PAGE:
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2024 Two Step Inn Fest Proves The Future is Country

The rise of the independent country megafestival with support from ’90s country stars has been one of the biggest illustrations for how significant, sustainable, and broad-based the resurgence of roots and twang in country music has been. The fact that the calendar can now sustain an entire circuit of these megafests speaks to how mainstream radio is no longer the kingmaker. It’s the fans and their interests that are curating the winners in 2024. And those winners happen to be more country-sounding, and come with better songs than perhaps any other time in the last two decades.

This was the story of the 2024 Two Step Inn in Georgetown, TX April 20th and 21st. Held just north of Austin in San Gabriel Park, it put a lineup together that included a wide range of artists from the country and roots space, but all who seemed to have one thing in common: they’re playing a role in country music’s resurgence.

You had country legends like Hank Williams Jr., Clint Black, and Lee Ann Womack. You had young songwriters such as Sam Barber and Dylan Gossett who’ve blown up via Tik-Tok. You had some of the top names in independent country who are taking the music to levels we never thought possible from artists not played on mainstream radio like Charley Crockett and Colter Wall. And you even had a surging artist from the mainstream in Megan Moroney who despite all the glitz and glamor, also fits in this “more country” movement.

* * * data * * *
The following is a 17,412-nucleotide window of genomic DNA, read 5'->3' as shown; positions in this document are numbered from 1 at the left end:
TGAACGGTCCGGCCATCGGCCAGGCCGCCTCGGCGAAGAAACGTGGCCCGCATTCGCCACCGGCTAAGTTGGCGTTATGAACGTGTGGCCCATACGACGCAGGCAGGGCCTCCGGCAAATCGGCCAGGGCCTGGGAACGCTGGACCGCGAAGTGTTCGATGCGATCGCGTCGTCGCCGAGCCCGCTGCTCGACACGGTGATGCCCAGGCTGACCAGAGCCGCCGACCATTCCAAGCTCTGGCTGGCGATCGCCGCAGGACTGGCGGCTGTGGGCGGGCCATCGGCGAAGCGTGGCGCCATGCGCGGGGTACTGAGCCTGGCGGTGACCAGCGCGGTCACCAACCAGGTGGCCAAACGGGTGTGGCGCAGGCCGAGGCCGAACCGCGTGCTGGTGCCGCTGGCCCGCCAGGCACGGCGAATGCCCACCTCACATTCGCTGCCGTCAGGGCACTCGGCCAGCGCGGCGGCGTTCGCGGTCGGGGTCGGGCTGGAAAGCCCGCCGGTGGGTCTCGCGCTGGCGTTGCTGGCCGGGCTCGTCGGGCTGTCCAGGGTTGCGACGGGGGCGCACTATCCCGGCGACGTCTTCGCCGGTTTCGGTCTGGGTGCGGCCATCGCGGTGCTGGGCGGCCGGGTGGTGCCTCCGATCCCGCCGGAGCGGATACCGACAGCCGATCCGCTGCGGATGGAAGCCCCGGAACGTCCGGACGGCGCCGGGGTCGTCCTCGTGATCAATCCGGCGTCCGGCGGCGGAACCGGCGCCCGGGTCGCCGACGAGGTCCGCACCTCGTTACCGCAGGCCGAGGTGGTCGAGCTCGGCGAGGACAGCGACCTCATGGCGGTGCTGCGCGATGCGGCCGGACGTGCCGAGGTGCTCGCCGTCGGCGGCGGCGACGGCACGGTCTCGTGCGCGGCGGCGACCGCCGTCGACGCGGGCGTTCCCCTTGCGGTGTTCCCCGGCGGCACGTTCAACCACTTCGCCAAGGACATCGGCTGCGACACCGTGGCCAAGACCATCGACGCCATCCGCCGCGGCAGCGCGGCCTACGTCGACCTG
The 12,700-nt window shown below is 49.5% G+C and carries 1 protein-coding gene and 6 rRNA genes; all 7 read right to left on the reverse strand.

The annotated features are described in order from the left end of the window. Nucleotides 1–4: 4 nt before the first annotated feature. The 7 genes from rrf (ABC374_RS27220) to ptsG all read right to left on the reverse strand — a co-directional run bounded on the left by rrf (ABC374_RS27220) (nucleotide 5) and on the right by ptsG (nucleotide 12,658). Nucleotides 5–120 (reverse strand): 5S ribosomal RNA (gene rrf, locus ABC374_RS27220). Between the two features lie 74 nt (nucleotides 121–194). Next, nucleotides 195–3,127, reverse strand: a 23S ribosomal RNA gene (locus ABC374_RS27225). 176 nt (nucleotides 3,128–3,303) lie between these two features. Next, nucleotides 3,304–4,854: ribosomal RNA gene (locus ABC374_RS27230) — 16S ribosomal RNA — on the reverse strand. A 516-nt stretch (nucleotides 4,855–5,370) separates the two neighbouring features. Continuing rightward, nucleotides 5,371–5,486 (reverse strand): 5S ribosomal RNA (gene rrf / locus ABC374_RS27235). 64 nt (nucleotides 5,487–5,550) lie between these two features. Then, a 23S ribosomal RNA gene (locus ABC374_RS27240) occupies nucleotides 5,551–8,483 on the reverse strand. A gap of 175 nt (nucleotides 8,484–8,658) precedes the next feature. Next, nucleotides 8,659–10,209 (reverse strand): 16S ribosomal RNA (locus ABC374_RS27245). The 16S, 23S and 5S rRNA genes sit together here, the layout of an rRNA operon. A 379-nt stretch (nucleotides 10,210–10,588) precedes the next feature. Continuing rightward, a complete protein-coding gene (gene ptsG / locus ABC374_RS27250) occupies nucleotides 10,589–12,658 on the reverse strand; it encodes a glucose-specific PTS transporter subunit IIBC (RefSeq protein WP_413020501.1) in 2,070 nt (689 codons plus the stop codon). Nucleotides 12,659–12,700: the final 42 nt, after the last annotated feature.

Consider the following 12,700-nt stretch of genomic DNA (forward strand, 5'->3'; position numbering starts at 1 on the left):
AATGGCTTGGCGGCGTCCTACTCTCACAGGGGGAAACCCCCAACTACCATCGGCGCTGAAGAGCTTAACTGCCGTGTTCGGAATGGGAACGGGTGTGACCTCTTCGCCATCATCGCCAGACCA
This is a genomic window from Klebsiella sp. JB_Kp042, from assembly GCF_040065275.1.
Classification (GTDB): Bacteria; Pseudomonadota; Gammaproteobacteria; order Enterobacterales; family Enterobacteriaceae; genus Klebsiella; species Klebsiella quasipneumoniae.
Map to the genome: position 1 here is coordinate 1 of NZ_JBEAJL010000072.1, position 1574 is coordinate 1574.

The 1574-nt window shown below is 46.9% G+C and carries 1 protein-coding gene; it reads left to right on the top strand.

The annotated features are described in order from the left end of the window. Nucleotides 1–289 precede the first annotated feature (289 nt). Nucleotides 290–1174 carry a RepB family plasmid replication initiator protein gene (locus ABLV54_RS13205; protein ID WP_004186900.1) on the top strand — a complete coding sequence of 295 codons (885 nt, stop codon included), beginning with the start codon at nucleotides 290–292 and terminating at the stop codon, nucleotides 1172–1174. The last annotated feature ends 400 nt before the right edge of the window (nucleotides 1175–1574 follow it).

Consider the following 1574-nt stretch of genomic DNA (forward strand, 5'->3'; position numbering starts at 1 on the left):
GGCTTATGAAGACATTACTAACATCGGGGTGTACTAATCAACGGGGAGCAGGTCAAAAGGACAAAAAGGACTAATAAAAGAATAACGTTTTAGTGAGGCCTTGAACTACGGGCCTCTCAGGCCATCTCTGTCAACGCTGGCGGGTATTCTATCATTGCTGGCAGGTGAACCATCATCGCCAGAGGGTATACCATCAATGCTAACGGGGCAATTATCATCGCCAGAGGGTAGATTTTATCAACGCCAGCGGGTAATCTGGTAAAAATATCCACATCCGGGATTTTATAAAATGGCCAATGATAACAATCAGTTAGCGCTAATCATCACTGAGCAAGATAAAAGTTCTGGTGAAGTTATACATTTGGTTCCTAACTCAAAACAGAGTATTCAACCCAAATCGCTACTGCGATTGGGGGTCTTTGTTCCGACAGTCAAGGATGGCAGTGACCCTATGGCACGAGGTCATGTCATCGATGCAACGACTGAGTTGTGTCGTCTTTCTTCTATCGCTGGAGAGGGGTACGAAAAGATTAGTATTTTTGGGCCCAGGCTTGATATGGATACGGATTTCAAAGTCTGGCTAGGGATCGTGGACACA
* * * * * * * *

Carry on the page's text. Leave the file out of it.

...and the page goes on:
The lineup was incredible, with the only concern being how you could navigate between the three major stages to see it all in two very packed days. Sometimes you hate to miss a festival from the fear of missing out. In the case of the Two Step Inn, sometimes you missed out because you chose to be at one stage instead of another.

A big monkey wrench was almost thrown into Two Step Inn’s plans when the weather forecast called for torrential rain on Saturday. The rain held off for much of the day, until about 5:00 PM during Colter Wall’s set. Even as the sky opened up though, nobody was budging from their opportunity to experience a rare appearance from the cowboy and Western singer.

Colter Wall

But when it became inevitable that big weather would move in, Two Step Inn organizers decided to cancel sets from Sammy Kershaw, Ryan Bingham, and Ernest on Saturday to make room for the evening’s big acts of Martina McBride, Ian Munsick, and on the main stage, Cody Johnson to play earlier. Some gripes went up about the cancellations, but when the torrential downpours started right after Cody Johnson finished, the wisdom of the decision bore out.